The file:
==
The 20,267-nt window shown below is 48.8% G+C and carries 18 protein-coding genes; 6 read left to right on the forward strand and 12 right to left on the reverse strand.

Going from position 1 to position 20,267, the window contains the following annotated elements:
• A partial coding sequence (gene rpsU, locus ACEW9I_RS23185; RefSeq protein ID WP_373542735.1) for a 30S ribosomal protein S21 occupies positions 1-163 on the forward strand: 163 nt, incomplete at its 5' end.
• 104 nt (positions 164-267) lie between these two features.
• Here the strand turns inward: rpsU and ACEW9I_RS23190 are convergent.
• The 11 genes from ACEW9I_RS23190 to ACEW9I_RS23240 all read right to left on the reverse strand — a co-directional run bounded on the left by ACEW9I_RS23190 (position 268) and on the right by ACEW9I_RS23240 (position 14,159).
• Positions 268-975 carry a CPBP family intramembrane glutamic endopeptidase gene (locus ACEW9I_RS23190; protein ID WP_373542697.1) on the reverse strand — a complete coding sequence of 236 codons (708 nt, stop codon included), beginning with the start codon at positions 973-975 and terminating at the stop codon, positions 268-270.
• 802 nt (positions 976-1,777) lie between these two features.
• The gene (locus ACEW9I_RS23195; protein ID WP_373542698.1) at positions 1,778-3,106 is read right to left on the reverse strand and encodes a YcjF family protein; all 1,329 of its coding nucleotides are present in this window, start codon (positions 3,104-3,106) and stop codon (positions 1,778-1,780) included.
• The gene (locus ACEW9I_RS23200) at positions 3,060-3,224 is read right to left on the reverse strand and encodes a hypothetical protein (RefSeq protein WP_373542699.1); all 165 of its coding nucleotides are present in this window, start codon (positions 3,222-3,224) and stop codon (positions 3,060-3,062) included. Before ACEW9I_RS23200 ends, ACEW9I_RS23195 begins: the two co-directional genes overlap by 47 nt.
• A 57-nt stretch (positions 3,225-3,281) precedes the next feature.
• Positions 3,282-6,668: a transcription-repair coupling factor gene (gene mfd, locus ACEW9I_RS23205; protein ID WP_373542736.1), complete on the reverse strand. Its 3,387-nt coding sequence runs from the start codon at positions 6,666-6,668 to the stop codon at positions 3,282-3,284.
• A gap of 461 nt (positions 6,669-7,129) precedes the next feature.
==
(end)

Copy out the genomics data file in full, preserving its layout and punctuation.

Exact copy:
The 20,267-nt window shown below is 48.8% G+C and carries 18 protein-coding genes; 6 read left to right on the forward strand and 12 right to left on the reverse strand.

Going from position 1 to position 20,267, the window contains the following annotated elements:
• A partial coding sequence (gene rpsU, locus ACEW9I_RS23185; RefSeq protein ID WP_373542735.1) for a 30S ribosomal protein S21 occupies positions 1-163 on the forward strand: 163 nt, incomplete at its 5' end.
• 104 nt (positions 164-267) lie between these two features.
• Here the strand turns inward: rpsU and ACEW9I_RS23190 are convergent.
• The 11 genes from ACEW9I_RS23190 to ACEW9I_RS23240 all read right to left on the reverse strand — a co-directional run bounded on the left by ACEW9I_RS23190 (position 268) and on the right by ACEW9I_RS23240 (position 14,159).
• Positions 268-975 carry a CPBP family intramembrane glutamic endopeptidase gene (locus ACEW9I_RS23190; protein ID WP_373542697.1) on the reverse strand — a complete coding sequence of 236 codons (708 nt, stop codon included), beginning with the start codon at positions 973-975 and terminating at the stop codon, positions 268-270.
• 802 nt (positions 976-1,777) lie between these two features.
• The gene (locus ACEW9I_RS23195; protein ID WP_373542698.1) at positions 1,778-3,106 is read right to left on the reverse strand and encodes a YcjF family protein; all 1,329 of its coding nucleotides are present in this window, start codon (positions 3,104-3,106) and stop codon (positions 1,778-1,780) included.
• The gene (locus ACEW9I_RS23200) at positions 3,060-3,224 is read right to left on the reverse strand and encodes a hypothetical protein (RefSeq protein WP_373542699.1); all 165 of its coding nucleotides are present in this window, start codon (positions 3,222-3,224) and stop codon (positions 3,060-3,062) included. Before ACEW9I_RS23200 ends, ACEW9I_RS23195 begins: the two co-directional genes overlap by 47 nt.
• A 57-nt stretch (positions 3,225-3,281) precedes the next feature.
• Positions 3,282-6,668: a transcription-repair coupling factor gene (gene mfd, locus ACEW9I_RS23205; protein ID WP_373542736.1), complete on the reverse strand. Its 3,387-nt coding sequence runs from the start codon at positions 6,666-6,668 to the stop codon at positions 3,282-3,284.
• A gap of 461 nt (positions 6,669-7,129) precedes the next feature.